A joint term, referring to both buildings cover and contents cover. The two policies may or may not be bought from the same insurer, but buying them together can sometimes save money or make life simpler.

 
 

Illustration
In the context of mortgages, a lender's estimate of the monthly payments you would have to make under a particular loan arrangement, together with the costs to set it up.

Impaired Credit
Impaired credit mortgages are specialist loans for customers whose credit problems disqualify them from using mainstream lenders' standard products. Some lenders specialise in loans like these, which are also known as adverse credit loans.

Intermediaries
This could be an individual, a firm or an organization which helps customers to choose a mortgage and introduces mortgage applications to lenders. These include: mortgage brokers, estate agents, independent financial advisors, accountants, solicitors and life assurance companies.

Introductory Fee
A charge for the administration that is involved in setting up your mortgage is required.

Interest
The premium which a borrower must pay a lender in return for use of the lender's money.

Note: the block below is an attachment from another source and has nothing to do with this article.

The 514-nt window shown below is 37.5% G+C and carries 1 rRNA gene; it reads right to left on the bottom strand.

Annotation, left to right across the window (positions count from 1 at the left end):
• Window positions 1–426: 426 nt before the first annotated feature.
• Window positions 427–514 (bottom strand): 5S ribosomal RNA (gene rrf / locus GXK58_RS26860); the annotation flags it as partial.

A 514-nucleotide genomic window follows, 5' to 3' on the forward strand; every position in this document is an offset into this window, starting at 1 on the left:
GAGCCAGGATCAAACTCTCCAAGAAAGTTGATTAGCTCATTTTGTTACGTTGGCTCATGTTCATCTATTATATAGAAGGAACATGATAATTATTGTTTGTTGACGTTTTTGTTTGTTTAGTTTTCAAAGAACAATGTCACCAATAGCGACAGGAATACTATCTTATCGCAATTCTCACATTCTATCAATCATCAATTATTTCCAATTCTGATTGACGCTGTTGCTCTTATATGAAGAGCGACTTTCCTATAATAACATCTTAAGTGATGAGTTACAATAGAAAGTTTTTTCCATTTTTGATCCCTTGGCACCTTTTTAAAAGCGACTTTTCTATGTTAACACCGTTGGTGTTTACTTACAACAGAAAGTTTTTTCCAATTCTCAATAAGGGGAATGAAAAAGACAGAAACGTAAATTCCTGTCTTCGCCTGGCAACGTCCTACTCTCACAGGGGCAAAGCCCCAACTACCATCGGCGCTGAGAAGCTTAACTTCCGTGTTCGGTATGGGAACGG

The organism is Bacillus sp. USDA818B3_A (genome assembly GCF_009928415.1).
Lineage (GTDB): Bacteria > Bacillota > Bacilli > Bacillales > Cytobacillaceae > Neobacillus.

Interest Only Mortgage
With a mortgage like this, your monthly repayments cover only the interest element of the loan. You will normally need a repayment vehicle, such as an ISA, endowment or a personal pension, to repay the capital.

ISA Mortgage
A mortgage loan funded by contributions to an Individual Savings Account. The ISA aims to repay the loan's capital at the end of its term, but the interest element must be paid separately as you go along. It's important to remember that past performance is not necessarily a guide to future performance.

 
 

Leasehold
The Freehold owner of property or land allows that property or land to be leased by a tenant for a fixed period of time.

Legal Charge Document
The formal written document which lists exactly who owns a property and enables transfer of a property's ownership from seller to buyer. A mortgage lender will record details of their mortgage on these deeds (which means they can take ownership of the property if you default on the loan payments).

Letting Agent
A property agent who can help landlords locate suitable properties for purchase, and who finds tenants to occupy those properties and can manages the rental process which follows.

Loan to Value
This is the amount
you want to borrow divided by the purchase price. In other words, it reflects the size of your deposit. Generally, the lower the loan to value, the safer the lender will view the loan.

Local Search
See Search

London Inter Bank Offered Rate - LIBOR